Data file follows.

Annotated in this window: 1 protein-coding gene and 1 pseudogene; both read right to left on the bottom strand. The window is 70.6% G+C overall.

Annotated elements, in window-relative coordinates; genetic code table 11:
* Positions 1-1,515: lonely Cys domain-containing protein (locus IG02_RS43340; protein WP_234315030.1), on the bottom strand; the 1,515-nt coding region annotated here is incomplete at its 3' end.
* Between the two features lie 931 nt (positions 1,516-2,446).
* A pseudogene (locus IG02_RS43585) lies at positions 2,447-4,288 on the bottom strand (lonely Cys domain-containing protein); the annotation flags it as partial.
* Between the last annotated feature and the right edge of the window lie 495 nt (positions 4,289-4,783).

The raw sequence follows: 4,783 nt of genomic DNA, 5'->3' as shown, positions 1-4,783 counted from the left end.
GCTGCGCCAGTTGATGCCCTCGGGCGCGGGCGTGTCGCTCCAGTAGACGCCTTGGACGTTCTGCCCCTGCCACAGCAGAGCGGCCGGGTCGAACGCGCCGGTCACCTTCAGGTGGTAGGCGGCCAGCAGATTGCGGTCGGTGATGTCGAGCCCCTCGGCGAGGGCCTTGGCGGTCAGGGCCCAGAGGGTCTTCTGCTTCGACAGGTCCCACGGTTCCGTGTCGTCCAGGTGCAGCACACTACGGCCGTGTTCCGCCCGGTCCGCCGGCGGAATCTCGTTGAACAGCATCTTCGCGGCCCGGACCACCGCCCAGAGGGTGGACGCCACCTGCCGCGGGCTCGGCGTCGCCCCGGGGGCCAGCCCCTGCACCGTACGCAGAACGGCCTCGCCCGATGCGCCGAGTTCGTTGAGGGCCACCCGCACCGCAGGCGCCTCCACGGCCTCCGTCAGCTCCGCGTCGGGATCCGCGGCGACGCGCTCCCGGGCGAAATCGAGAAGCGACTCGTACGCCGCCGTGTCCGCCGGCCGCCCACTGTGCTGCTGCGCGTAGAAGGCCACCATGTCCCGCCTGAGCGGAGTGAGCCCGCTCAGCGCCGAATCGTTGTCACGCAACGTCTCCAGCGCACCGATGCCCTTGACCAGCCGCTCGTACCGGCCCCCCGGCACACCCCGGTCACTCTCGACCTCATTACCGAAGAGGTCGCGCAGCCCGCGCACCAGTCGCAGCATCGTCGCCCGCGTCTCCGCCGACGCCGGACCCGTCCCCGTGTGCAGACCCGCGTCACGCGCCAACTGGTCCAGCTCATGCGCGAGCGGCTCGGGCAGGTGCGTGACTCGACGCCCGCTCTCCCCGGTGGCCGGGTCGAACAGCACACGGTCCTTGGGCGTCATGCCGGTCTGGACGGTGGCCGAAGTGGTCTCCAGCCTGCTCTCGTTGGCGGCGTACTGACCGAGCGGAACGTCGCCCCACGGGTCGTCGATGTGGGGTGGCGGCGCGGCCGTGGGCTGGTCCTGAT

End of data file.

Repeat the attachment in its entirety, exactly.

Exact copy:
Annotated in this window: 1 protein-coding gene and 1 pseudogene; both read right to left on the bottom strand. The window is 70.6% G+C overall.

Annotated elements, in window-relative coordinates; genetic code table 11:
* Positions 1-1,515: lonely Cys domain-containing protein (locus IG02_RS43340; protein WP_234315030.1), on the bottom strand; the 1,515-nt coding region annotated here is incomplete at its 3' end.
* Between the two features lie 931 nt (positions 1,516-2,446).
* A pseudogene (locus IG02_RS43585) lies at positions 2,447-4,288 on the bottom strand (lonely Cys domain-containing protein); the annotation flags it as partial.
* Between the last annotated feature and the right edge of the window lie 495 nt (positions 4,289-4,783).

The raw sequence follows: 4,783 nt of genomic DNA, 5'->3' as shown, positions 1-4,783 counted from the left end.
GCTGCGCCAGTTGATGCCCTCGGGCGCGGGCGTGTCGCTCCAGTAGACGCCTTGGACGTTCTGCCCCTGCCACAGCAGAGCGGCCGGGTCGAACGCGCCGGTCACCTTCAGGTGGTAGGCGGCCAGCAGATTGCGGTCGGTGATGTCGAGCCCCTCGGCGAGGGCCTTGGCGGTCAGGGCCCAGAGGGTCTTCTGCTTCGACAGGTCCCACGGTTCCGTGTCGTCCAGGTGCAGCACACTACGGCCGTGTTCCGCCCGGTCCGCCGGCGGAATCTCGTTGAACAGCATCTTCGCGGCCCGGACCACCGCCCAGAGGGTGGACGCCACCTGCCGCGGGCTCGGCGTCGCCCCGGGGGCCAGCCCCTGCACCGTACGCAGAACGGCCTCGCCCGATGCGCCGAGTTCGTTGAGGGCCACCCGCACCGCAGGCGCCTCCACGGCCTCCGTCAGCTCCGCGTCGGGATCCGCGGCGACGCGCTCCCGGGCGAAATCGAGAAGCGACTCGTACGCCGCCGTGTCCGCCGGCCGCCCACTGTGCTGCTGCGCGTAGAAGGCCACCATGTCCCGCCTGAGCGGAGTGAGCCCGCTCAGCGCCGAATCGTTGTCACGCAACGTCTCCAGCGCACCGATGCCCTTGACCAGCCGCTCGTACCGGCCCCCCGGCACACCCCGGTCACTCTCGACCTCATTACCGAAGAGGTCGCGCAGCCCGCGCACCAGTCGCAGCATCGTCGCCCGCGTCTCCGCCGACGCCGGACCCGTCCCCGTGTGCAGACCCGCGTCACGCGCCAACTGGTCCAGCTCATGCGCGAGCGGCTCGGGCAGGTGCGTGACTCGACGCCCGCTCTCCCCGGTGGCCGGGTCGAACAGCACACGGTCCTTGGGCGTCATGCCGGTCTGGACGGTGGCCGAAGTGGTCTCCAGCCTGCTCTCGTTGGCGGCGTACTGACCGAGCGGAACGTCGCCCCACGGGTCGTCGATGTGGGGTGGCGGCGCGGCCGTGGGCTGGTCCTGAT